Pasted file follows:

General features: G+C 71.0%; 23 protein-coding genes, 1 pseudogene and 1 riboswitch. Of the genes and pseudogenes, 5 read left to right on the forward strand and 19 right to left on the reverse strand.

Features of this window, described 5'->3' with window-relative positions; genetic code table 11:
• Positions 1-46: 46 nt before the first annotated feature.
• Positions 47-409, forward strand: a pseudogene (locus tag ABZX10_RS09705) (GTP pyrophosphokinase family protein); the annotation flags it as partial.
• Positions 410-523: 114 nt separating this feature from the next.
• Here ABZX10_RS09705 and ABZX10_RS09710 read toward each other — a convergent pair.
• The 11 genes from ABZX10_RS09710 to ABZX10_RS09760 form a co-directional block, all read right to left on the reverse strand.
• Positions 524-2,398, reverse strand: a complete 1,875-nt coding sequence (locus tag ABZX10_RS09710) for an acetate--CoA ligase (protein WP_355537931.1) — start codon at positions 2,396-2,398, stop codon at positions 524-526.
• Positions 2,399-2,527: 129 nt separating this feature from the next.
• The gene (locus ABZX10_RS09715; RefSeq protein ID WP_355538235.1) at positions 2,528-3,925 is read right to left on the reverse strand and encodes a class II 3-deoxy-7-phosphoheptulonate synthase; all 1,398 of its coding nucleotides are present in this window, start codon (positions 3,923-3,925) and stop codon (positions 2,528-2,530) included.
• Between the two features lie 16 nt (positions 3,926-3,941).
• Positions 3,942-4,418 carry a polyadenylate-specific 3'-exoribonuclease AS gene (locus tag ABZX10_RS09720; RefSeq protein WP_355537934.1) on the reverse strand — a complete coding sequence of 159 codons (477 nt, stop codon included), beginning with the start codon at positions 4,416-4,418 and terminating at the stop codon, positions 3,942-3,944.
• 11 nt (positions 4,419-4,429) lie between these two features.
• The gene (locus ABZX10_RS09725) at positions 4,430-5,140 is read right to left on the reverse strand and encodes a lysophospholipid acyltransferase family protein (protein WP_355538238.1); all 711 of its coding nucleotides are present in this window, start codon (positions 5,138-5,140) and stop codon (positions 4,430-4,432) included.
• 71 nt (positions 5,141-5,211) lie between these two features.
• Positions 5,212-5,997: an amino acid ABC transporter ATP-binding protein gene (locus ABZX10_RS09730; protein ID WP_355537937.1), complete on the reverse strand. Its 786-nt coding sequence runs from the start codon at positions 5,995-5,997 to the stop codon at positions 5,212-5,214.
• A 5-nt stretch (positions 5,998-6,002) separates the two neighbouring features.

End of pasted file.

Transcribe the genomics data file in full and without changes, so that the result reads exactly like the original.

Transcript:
General features: G+C 71.0%; 23 protein-coding genes, 1 pseudogene and 1 riboswitch. Of the genes and pseudogenes, 5 read left to right on the forward strand and 19 right to left on the reverse strand.

Features of this window, described 5'->3' with window-relative positions; genetic code table 11:
• Positions 1-46: 46 nt before the first annotated feature.
• Positions 47-409, forward strand: a pseudogene (locus tag ABZX10_RS09705) (GTP pyrophosphokinase family protein); the annotation flags it as partial.
• Positions 410-523: 114 nt separating this feature from the next.
• Here ABZX10_RS09705 and ABZX10_RS09710 read toward each other — a convergent pair.
• The 11 genes from ABZX10_RS09710 to ABZX10_RS09760 form a co-directional block, all read right to left on the reverse strand.
• Positions 524-2,398, reverse strand: a complete 1,875-nt coding sequence (locus tag ABZX10_RS09710) for an acetate--CoA ligase (protein WP_355537931.1) — start codon at positions 2,396-2,398, stop codon at positions 524-526.
• Positions 2,399-2,527: 129 nt separating this feature from the next.
• The gene (locus ABZX10_RS09715; RefSeq protein ID WP_355538235.1) at positions 2,528-3,925 is read right to left on the reverse strand and encodes a class II 3-deoxy-7-phosphoheptulonate synthase; all 1,398 of its coding nucleotides are present in this window, start codon (positions 3,923-3,925) and stop codon (positions 2,528-2,530) included.
• Between the two features lie 16 nt (positions 3,926-3,941).
• Positions 3,942-4,418 carry a polyadenylate-specific 3'-exoribonuclease AS gene (locus tag ABZX10_RS09720; RefSeq protein WP_355537934.1) on the reverse strand — a complete coding sequence of 159 codons (477 nt, stop codon included), beginning with the start codon at positions 4,416-4,418 and terminating at the stop codon, positions 3,942-3,944.
• 11 nt (positions 4,419-4,429) lie between these two features.
• The gene (locus ABZX10_RS09725) at positions 4,430-5,140 is read right to left on the reverse strand and encodes a lysophospholipid acyltransferase family protein (protein WP_355538238.1); all 711 of its coding nucleotides are present in this window, start codon (positions 5,138-5,140) and stop codon (positions 4,430-4,432) included.
• 71 nt (positions 5,141-5,211) lie between these two features.
• Positions 5,212-5,997: an amino acid ABC transporter ATP-binding protein gene (locus ABZX10_RS09730; protein ID WP_355537937.1), complete on the reverse strand. Its 786-nt coding sequence runs from the start codon at positions 5,995-5,997 to the stop codon at positions 5,212-5,214.
• A 5-nt stretch (positions 5,998-6,002) separates the two neighbouring features.